Consultants, developers & property managers

This page is aimed at property managers, consultants and developers who are responsible for addressing misconnections from their housing stock and/or preventing and minimising the impacts from water pollution in future.  ConnectRight is keen that landlords work proactively to ensure drainage from their housing stock is connected right. Under the Flood and Water Management Act developers are now required to include Sustainable Urban Drainage Systems to mitigate the impacts of flooding and pollution from the built environment.

Please contact us via the enquiry form if you have information to share.

The University of Cambridge Institute for Sustainability Leadership have developed a Planning Advice Note for Integrated Water Management.  The advice note provides a 'one stop shop' about water management and demonstrates the benefits of building it into plans and planning decisions.  It's comprehensive and essential reading for anyone involved in any aspect of planning bringing together flooding, biodiversity and water at a number of scales - catchment, district and individual building.

Developers need to become aware of the future challenges about how we manage water.  Water Sensitive Urban Design (WSUD) is an approach to development that delivers greater harmony between water, the environment and communities.  This is achieved by integrating water cycle management with the built environment through planning and urban design.  Water Sensitive Urban Design is a concept gaining momentum and changing conventional thinking about how we manage water in urban areas.

CIRIA  The Construction Industry Research and Information Association, together with its' funders and partners have launched an ideas booklet, scoping study and animation  to discuss and promote the role of water sensitive urban design in the UK.

The Rivers By Design   guidance has been updated this is a step-by-step guide for planners, developers, architects and landscape architects on how to maximise the benefits of river restoration in development projects. is an exciting new community that provides a range of resources for those involved in delivering sustainable drainage systems (SuDS) which will be required for all new developments.  SuDS help to manage flood risk and water quality and provide a range of amenity benefits that create great places to live, work and play.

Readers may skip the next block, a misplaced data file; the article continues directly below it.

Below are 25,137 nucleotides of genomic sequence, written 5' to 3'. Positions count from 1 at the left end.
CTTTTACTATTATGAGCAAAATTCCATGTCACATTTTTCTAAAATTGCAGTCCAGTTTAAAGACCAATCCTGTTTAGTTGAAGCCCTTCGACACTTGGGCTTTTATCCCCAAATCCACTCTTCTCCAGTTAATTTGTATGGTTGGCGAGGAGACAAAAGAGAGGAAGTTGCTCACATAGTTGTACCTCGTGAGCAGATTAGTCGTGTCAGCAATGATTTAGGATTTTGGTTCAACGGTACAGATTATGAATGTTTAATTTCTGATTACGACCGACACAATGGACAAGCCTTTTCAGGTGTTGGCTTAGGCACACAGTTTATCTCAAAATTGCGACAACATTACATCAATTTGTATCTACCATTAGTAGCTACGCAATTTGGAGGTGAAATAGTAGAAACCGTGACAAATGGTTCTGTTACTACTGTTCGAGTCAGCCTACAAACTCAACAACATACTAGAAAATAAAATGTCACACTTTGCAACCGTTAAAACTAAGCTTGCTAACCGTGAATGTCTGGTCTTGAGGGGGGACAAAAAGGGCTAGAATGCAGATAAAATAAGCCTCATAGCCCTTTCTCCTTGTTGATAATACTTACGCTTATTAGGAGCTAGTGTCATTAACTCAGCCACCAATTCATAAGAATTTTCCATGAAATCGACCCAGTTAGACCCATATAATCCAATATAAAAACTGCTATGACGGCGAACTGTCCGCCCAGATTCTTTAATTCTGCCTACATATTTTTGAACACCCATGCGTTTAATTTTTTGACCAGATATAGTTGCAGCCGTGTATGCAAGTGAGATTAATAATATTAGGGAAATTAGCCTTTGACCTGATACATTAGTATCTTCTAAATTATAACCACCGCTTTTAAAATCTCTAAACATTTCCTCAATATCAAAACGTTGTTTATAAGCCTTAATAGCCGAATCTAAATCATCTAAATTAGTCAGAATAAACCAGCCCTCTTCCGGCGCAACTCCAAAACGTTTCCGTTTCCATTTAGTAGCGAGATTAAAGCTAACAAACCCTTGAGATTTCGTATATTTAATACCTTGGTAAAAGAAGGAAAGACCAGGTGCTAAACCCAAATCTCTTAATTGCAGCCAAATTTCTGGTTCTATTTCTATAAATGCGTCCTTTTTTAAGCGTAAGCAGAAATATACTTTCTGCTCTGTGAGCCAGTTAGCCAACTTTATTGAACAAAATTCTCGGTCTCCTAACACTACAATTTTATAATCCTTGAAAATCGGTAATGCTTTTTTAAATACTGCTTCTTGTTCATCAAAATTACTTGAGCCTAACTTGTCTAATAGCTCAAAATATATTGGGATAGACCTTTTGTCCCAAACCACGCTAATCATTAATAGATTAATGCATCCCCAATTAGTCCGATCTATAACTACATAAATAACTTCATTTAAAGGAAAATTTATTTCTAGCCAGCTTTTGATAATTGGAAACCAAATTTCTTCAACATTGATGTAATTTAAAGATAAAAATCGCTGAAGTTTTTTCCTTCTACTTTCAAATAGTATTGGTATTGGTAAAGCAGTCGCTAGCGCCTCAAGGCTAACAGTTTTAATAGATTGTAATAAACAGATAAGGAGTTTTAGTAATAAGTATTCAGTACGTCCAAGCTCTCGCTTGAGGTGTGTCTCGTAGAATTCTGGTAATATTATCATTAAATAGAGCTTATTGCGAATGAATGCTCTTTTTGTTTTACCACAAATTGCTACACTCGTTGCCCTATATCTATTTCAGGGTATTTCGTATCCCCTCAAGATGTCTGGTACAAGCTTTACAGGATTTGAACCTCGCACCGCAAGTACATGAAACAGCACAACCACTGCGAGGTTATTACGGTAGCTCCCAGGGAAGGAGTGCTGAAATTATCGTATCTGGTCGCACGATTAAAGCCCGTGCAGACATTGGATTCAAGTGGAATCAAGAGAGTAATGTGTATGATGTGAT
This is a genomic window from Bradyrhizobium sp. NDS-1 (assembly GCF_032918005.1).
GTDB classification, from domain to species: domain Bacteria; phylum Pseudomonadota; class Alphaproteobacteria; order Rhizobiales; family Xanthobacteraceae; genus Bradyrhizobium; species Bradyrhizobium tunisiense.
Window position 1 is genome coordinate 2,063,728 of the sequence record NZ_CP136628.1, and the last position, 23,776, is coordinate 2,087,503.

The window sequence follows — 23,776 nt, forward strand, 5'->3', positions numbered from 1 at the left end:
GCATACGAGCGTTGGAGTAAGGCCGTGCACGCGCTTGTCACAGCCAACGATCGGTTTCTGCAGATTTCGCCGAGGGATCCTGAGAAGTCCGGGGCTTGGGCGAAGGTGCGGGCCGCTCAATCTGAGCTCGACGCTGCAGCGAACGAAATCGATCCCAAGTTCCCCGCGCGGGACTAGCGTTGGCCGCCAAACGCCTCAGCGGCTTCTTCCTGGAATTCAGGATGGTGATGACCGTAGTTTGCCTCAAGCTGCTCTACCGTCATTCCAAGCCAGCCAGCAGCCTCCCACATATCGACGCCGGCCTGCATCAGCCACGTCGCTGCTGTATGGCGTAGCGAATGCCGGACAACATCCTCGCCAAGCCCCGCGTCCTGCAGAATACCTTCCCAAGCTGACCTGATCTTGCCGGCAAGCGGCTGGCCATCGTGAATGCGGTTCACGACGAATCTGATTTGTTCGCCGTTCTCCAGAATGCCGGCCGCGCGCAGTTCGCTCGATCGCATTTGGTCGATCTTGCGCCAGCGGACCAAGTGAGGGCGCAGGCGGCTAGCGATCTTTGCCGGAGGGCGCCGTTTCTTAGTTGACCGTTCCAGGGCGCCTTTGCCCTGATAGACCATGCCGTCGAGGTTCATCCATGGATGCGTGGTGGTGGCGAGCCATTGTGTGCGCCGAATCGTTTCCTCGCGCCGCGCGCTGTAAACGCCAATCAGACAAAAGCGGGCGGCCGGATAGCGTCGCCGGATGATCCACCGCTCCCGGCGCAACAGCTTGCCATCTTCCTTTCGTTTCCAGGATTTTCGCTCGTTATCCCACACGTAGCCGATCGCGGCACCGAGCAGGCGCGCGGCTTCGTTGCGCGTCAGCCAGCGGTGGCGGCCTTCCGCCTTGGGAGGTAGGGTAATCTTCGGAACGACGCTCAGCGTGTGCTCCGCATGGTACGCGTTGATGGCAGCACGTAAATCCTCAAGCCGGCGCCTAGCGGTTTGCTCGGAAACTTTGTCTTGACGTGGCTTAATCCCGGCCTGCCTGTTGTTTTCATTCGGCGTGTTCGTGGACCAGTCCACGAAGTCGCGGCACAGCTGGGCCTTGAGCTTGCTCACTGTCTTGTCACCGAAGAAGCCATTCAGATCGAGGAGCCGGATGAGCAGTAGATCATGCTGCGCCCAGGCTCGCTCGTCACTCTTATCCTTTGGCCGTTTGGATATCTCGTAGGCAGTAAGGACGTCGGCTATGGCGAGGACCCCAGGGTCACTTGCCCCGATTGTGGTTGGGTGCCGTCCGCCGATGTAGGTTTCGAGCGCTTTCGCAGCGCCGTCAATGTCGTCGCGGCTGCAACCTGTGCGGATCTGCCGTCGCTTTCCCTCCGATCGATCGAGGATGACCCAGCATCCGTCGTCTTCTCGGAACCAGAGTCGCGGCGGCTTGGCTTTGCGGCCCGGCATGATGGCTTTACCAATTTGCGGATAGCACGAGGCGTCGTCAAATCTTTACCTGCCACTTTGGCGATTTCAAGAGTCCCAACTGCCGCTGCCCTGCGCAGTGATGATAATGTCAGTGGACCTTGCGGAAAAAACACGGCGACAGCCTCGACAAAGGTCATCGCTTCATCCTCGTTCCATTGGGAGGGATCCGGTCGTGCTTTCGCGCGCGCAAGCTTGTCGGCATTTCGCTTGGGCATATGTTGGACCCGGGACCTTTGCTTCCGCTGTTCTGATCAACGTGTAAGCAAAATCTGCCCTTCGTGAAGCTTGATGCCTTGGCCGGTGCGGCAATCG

Defra, see link above, are the UK government department responsible for policy and regulations on environmental, food and rural issues.  Defra’s stated priorities are to grow the rural economy, improve the environment and safeguard animal and plant health.  The National Policy Statement sets out Government policy for providing major waste water infrastructure. 

Defra’s plans for future water management are set out in the white paper, Water for Life , published in 2011.

Serious flooding can happen at any time.  Climate projections suggest that extreme weather will happen more frequently in the future.  The Flood and Water Management Act will provide better, more comprehensive management of flood risk for people, homes and businesses.  It will also help safeguard community groups from unaffordable rises in surface water drainage charges and protect water supplies to the consumer.  This link sets out the key legal requirements for developers.